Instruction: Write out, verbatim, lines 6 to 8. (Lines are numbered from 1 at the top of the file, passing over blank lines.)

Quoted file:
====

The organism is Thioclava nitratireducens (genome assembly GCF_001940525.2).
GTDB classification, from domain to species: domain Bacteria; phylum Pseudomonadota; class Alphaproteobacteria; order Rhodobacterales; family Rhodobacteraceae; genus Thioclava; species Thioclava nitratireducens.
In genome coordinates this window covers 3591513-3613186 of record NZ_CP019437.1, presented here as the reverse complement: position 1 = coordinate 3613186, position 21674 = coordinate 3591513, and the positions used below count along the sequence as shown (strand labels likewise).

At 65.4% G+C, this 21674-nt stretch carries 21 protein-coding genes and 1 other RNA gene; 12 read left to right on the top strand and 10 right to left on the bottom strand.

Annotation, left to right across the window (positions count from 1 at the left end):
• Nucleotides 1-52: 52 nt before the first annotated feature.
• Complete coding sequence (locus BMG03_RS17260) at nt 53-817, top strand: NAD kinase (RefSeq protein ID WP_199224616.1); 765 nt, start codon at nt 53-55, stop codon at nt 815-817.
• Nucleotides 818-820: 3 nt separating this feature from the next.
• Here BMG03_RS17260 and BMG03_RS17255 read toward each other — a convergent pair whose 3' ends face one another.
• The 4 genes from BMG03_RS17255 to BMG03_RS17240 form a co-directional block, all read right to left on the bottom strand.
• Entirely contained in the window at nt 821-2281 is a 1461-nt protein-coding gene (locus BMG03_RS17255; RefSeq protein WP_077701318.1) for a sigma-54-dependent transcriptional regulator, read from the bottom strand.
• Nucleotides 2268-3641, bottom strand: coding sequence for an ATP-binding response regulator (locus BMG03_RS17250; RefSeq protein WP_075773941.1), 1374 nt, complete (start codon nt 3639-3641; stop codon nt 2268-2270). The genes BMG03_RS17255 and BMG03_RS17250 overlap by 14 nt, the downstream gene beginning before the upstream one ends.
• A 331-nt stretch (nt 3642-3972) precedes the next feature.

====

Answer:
• Nucleotides 1-52: 52 nt before the first annotated feature.
• Complete coding sequence (locus BMG03_RS17260) at nt 53-817, top strand: NAD kinase (RefSeq protein ID WP_199224616.1); 765 nt, start codon at nt 53-55, stop codon at nt 815-817.
• Nucleotides 818-820: 3 nt separating this feature from the next.